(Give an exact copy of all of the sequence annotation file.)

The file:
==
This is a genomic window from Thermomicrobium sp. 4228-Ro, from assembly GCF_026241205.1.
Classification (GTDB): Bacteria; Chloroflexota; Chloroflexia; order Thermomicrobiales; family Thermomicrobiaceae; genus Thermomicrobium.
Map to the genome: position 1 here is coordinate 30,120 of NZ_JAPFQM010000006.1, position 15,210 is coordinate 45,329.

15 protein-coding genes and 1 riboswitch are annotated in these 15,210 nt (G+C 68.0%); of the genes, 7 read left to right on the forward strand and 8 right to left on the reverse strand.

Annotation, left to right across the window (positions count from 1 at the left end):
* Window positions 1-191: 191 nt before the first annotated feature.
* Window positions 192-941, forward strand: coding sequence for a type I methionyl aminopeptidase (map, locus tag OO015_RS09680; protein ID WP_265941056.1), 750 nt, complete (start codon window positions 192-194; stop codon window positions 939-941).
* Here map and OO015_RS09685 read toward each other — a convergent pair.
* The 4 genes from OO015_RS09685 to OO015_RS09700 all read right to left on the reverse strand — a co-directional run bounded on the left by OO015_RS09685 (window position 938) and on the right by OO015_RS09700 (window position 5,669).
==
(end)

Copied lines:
This is a genomic window from Thermomicrobium sp. 4228-Ro, from assembly GCF_026241205.1.
Classification (GTDB): Bacteria; Chloroflexota; Chloroflexia; order Thermomicrobiales; family Thermomicrobiaceae; genus Thermomicrobium.
Map to the genome: position 1 here is coordinate 30,120 of NZ_JAPFQM010000006.1, position 15,210 is coordinate 45,329.

15 protein-coding genes and 1 riboswitch are annotated in these 15,210 nt (G+C 68.0%); of the genes, 7 read left to right on the forward strand and 8 right to left on the reverse strand.

Annotation, left to right across the window (positions count from 1 at the left end):
* Window positions 1-191: 191 nt before the first annotated feature.
* Window positions 192-941, forward strand: coding sequence for a type I methionyl aminopeptidase (map, locus tag OO015_RS09680; protein ID WP_265941056.1), 750 nt, complete (start codon window positions 192-194; stop codon window positions 939-941).
* Here map and OO015_RS09685 read toward each other — a convergent pair.
* The 4 genes from OO015_RS09685 to OO015_RS09700 all read right to left on the reverse strand — a co-directional run bounded on the left by OO015_RS09685 (window position 938) and on the right by OO015_RS09700 (window position 5,669).